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Meillard Leads World Cup Giant Slalom Marred By Ford Crash

Meillard Leads World Cup Giant Slalom Marred By Ford Crash

Loic Meillard led a strong challenge by the home Switzerland team on Saturday in the first run of a World Cup giant slalom marred by American racer Tommy Ford's serious crash.

ADELBODEN, Switzerland: Alexis Pinturault won a World Cup giant slalom for a second straight day on the storied Adelboden hill on Saturday, topping his superb performance from Friday.

Pinturault defied fast-fading light in the second run to post a huge winning margin of 1.26 seconds over Filip Zubcic, the runner-up on back-to-back days.

First-run leader Loic Meillard could not give Switzerland its first win since 2008 in its classic giant slalom. A big error early in his run left him 1.65 back in third place.

Pinturault’s third straight giant slalom victory was a 33rd career win in World Cup races, matching American great Bode Miller in ninth place on the men’s all-time list.

Pinturault seized the lead in the season-long giant slalom standings from home favorite Marco Odermatt, who placed fourth, 1.67 back.

The Frenchman also extended his lead in the World Cup overall points race ahead of Aleksander Aamodt Kilde, the defending champion. Kildes results fifth place, after fourth on Friday were impressive for the speed race specialist.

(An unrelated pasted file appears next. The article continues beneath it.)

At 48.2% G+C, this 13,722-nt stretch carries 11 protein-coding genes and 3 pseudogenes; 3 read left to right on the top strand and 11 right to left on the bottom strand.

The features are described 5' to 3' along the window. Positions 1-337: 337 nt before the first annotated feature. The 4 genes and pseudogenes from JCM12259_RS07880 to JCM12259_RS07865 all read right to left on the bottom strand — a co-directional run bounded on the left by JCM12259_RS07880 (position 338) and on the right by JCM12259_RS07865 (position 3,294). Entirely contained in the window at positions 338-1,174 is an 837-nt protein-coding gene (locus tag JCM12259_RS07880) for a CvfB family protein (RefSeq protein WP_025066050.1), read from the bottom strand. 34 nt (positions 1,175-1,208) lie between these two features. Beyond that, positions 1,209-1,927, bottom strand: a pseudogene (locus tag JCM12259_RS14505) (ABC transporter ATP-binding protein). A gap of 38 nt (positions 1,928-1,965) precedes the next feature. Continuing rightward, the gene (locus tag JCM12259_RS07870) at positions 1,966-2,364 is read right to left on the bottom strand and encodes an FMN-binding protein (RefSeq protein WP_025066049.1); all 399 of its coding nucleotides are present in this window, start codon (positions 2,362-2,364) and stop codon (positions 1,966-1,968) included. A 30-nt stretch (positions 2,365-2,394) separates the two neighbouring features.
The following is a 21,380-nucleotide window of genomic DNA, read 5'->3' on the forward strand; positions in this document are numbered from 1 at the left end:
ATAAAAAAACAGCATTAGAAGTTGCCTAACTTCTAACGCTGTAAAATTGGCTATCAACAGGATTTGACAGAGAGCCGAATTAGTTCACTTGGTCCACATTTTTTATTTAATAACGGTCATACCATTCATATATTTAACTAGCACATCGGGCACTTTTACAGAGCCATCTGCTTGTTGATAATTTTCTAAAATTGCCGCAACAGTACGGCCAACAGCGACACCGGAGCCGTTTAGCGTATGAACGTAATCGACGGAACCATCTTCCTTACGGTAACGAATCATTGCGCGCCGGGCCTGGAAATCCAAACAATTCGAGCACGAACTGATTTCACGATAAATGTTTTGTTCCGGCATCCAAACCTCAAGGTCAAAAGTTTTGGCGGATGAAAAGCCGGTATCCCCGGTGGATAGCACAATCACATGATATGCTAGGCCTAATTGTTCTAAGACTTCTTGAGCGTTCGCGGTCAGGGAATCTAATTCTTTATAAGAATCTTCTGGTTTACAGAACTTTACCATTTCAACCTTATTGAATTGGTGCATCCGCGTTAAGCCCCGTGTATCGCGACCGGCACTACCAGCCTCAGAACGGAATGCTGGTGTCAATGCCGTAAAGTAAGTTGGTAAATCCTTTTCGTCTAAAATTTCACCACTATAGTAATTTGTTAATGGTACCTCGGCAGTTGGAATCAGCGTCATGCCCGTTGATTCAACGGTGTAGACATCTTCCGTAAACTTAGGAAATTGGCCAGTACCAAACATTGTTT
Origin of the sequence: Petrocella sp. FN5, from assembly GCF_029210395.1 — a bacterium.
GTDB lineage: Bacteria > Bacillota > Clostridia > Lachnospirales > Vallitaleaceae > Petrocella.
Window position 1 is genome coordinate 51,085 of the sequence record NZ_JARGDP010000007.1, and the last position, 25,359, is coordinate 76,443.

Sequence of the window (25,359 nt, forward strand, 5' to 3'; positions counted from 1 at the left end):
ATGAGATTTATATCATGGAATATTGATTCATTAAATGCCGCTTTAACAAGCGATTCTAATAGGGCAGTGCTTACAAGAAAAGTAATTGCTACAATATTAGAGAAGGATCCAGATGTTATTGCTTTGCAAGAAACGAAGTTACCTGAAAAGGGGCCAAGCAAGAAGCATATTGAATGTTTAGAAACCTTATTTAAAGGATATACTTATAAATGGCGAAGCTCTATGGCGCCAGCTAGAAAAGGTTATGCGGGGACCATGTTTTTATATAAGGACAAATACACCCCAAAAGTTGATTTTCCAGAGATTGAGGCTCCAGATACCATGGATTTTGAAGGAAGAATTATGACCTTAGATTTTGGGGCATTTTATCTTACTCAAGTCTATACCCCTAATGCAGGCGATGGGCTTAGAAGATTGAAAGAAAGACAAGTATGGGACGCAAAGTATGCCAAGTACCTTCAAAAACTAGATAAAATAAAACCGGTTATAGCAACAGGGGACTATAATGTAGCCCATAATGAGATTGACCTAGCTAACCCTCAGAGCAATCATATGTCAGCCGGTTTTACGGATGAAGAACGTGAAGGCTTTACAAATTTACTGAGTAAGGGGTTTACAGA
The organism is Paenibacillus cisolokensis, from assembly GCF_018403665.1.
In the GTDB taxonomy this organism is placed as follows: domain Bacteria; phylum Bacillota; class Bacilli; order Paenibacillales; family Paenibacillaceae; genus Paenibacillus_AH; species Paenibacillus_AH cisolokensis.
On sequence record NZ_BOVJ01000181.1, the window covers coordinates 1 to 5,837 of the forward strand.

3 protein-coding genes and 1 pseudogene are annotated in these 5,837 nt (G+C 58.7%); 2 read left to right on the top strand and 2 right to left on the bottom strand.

Pinturaults wire-to-wire win Friday had also been by more than a second, though he noted the light was more challenging Saturday. At Adelboden, the slope darkens quickly after the sunshine slips behind the mountains around 2 p.m. when the leaders start their second run.

Earlier Saturday, American racer Tommy Ford was airlifted by helicopter to the hospital after crashing hard near the finish line.

The United States team said Ford was conscious and talking to medical staff who treated him on the course.

The Adelboden giant slalom typically draws a noisy crowd of 25,000. There were no paying spectators Saturday during the coronavirus pandemic though racers were cheered on by people watching from neighboring slopes and chalets.


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